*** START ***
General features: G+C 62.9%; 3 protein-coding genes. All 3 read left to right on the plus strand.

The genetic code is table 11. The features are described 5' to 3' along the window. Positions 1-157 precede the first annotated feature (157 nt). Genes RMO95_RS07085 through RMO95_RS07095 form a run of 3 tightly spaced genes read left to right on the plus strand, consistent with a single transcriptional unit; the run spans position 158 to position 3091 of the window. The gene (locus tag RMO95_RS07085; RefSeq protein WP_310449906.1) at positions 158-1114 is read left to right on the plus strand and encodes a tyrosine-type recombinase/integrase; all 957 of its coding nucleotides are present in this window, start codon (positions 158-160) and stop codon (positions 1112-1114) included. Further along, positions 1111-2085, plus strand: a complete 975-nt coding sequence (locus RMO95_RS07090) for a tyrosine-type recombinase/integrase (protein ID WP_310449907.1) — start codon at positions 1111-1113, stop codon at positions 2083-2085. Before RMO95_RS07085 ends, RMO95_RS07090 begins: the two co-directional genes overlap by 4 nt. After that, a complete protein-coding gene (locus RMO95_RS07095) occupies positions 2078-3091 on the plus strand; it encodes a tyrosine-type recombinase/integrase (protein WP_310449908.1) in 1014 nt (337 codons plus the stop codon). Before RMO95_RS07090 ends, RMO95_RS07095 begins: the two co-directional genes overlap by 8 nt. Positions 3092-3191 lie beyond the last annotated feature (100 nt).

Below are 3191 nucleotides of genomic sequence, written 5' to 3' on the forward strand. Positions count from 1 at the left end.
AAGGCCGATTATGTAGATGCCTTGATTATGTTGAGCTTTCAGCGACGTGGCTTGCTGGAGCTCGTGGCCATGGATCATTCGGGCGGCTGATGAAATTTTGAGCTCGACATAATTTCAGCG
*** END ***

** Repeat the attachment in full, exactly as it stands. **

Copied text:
General features: G+C 62.9%; 3 protein-coding genes. All 3 read left to right on the plus strand.

The genetic code is table 11. The features are described 5' to 3' along the window. Positions 1-157 precede the first annotated feature (157 nt). Genes RMO95_RS07085 through RMO95_RS07095 form a run of 3 tightly spaced genes read left to right on the plus strand, consistent with a single transcriptional unit; the run spans position 158 to position 3091 of the window. The gene (locus tag RMO95_RS07085; RefSeq protein WP_310449906.1) at positions 158-1114 is read left to right on the plus strand and encodes a tyrosine-type recombinase/integrase; all 957 of its coding nucleotides are present in this window, start codon (positions 158-160) and stop codon (positions 1112-1114) included. Further along, positions 1111-2085, plus strand: a complete 975-nt coding sequence (locus RMO95_RS07090) for a tyrosine-type recombinase/integrase (protein ID WP_310449907.1) — start codon at positions 1111-1113, stop codon at positions 2083-2085. Before RMO95_RS07085 ends, RMO95_RS07090 begins: the two co-directional genes overlap by 4 nt. After that, a complete protein-coding gene (locus RMO95_RS07095) occupies positions 2078-3091 on the plus strand; it encodes a tyrosine-type recombinase/integrase (protein WP_310449908.1) in 1014 nt (337 codons plus the stop codon). Before RMO95_RS07090 ends, RMO95_RS07095 begins: the two co-directional genes overlap by 8 nt. Positions 3092-3191 lie beyond the last annotated feature (100 nt).

Below are 3191 nucleotides of genomic sequence, written 5' to 3' on the forward strand. Positions count from 1 at the left end.
AAGGCCGATTATGTAGATGCCTTGATTATGTTGAGCTTTCAGCGACGTGGCTTGCTGGAGCTCGTGGCCATGGATCATTCGGGCGGCTGATGAAATTTTGAGCTCGACATAATTTCAGCG